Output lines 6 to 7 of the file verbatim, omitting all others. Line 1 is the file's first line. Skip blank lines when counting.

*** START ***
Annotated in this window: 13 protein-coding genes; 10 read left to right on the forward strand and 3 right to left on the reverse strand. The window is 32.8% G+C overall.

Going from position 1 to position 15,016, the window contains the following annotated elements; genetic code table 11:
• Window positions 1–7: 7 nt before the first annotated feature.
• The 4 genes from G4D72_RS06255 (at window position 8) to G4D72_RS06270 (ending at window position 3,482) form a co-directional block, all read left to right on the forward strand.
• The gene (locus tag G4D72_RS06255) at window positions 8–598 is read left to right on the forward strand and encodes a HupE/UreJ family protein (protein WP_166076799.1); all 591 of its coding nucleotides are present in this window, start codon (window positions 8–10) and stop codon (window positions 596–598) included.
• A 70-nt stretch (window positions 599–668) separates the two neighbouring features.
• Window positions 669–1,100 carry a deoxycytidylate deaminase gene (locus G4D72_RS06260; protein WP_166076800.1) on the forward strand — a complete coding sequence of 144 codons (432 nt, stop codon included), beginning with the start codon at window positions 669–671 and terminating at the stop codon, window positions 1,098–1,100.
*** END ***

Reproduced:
• A 70-nt stretch (window positions 599–668) separates the two neighbouring features.
• Window positions 669–1,100 carry a deoxycytidylate deaminase gene (locus G4D72_RS06260; protein WP_166076800.1) on the forward strand — a complete coding sequence of 144 codons (432 nt, stop codon included), beginning with the start codon at window positions 669–671 and terminating at the stop codon, window positions 1,098–1,100.